By choosing this route, villagers gain more experience in managing homestays, and the 27 homestays in the program can help people earn between 50,000 and 200,000 yuan a year, according to Hou. His goal for the future is to help the villagers improve their service awareness.

Speaking about the core feature of the homestays, Hou says: "Externally, they maintain the village's rural aesthetic, but inside they are equipped with all modern conveniences.

This news comes from: China Daily

Lijiazhuang village boasts a good natural view.[Photo by Wang Zhuangfei/China Daily]

"At the end of the day, Lijiazhuang is the villagers' home, not just a scenic spot for tourists. So, when we upgrade the homestays, we try to keep their respective characteristics, instead of making them all the same," Hou adds.

He also transformed two deserted cave dwellings into a shop selling local products like honey, tea and vinegar, which hires villagers who have just shaken off poverty to run the business in turn. The income belongs to the village to help those who have difficulties, and those on duty can get subsidies for their work.

Hou plans to develop a mini program on WeChat through which people can buy local products, register for a time slot to visit revolutionary sites and the fruit-picking gardens, as well as book rooms at the homestays, so that these tourism elements become more connected.

Although the village was lifted out of poverty in 2018, and the average per capita annual income has reached 25,000 yuan, Hou still has concerns about the nine households which have most recently shaken off their impoverished status, for fear that they may begin to face difficulties again.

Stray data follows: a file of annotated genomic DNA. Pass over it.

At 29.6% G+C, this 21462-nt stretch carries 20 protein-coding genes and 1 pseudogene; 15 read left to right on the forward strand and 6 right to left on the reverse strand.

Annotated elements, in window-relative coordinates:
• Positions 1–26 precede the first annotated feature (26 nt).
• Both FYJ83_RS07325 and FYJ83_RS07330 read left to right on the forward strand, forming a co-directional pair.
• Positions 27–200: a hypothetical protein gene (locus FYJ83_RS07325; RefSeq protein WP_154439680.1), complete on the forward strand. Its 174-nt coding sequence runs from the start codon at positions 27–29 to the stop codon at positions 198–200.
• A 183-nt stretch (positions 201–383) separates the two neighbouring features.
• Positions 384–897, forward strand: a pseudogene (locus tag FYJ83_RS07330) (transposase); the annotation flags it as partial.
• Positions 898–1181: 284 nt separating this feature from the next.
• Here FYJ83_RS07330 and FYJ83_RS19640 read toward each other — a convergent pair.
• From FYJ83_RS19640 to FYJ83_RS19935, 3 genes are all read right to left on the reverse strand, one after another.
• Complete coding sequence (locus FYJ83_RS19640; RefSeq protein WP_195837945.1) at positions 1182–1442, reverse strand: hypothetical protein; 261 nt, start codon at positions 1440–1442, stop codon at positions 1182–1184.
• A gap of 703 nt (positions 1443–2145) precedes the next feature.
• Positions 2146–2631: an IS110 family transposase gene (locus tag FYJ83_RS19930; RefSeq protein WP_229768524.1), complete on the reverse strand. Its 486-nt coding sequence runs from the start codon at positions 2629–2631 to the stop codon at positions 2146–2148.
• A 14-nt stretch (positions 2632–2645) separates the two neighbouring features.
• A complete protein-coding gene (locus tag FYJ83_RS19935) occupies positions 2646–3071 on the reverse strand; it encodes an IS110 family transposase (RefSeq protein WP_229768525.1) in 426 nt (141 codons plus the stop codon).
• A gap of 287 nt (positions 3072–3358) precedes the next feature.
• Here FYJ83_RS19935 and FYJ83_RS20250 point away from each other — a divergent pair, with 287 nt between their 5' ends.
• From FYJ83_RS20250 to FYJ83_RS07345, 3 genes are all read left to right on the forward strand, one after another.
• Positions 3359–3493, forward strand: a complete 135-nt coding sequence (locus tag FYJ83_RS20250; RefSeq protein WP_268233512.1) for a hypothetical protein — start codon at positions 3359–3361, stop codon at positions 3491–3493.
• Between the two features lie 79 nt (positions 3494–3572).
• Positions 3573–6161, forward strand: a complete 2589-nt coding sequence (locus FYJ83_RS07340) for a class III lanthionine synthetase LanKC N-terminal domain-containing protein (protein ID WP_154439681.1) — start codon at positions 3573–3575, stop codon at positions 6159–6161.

Villager Gu Yongshe, 68, was lifted out of poverty in 2016. Hou often visits his house to check on his family situation. When Hou found Gu has the capacity to work but just stayed at home, he introduced Gu to go to a nearby company to do some cleaning work.

"Gu often goes to work on time, completes his tasks well, and is very friendly to tourists. As a result, he won recognition from the company, and can earn about 2,000 yuan a month now," says Hou.

This news comes from: China Daily

A tourist poses for a photo at a homestay in Lijiazhuang in April.[Photo by Wang Zhuangfei/China Daily]

Graduating from Minzu University of China in 2018 with a master's degree in economics, Hou participated in research centered around poverty alleviation in the Tibet autonomous region with his professor from the university, and gained a theoretical understanding of China's wider poverty alleviation effort, including how to prevent people from falling back to poverty. He says that he has applied what he learned then to his practice in Lijiazhuang.

As a young grassroots official, Hou remains modest and often consults senior officials and villagers about his work. "There were so many things in the village I was ignorant of. The advice of others has helped me to avoid going in the wrong direction. I believe that, if local people can learn from me and receive my suggestions on many things, I should also remain modest and learn from them," says Hou.

His hard work has won praise from villagers. According to Han, Hou has "devoted himself to the villagers".

"He is busy doing things for villagers day after day. He usually visits our homes to check if we have difficulties, and tries to help us solve problems. He also offers us good advice on the development of our homestays," says Han.

As a member the United Front Work Department of the CPC Central Committee, Hou has deep affection for the place where the department made its base all those decades ago.

"Returning to the former base, I feel like reviewing my original aspiration and mission as a member of the Party. People in these revolutionary areas have made a contribution to history, and we should not forget them in the new era," says Hou. "With our knowledge and capacity, we should try to help them live better lives."

This news comes from: China Daily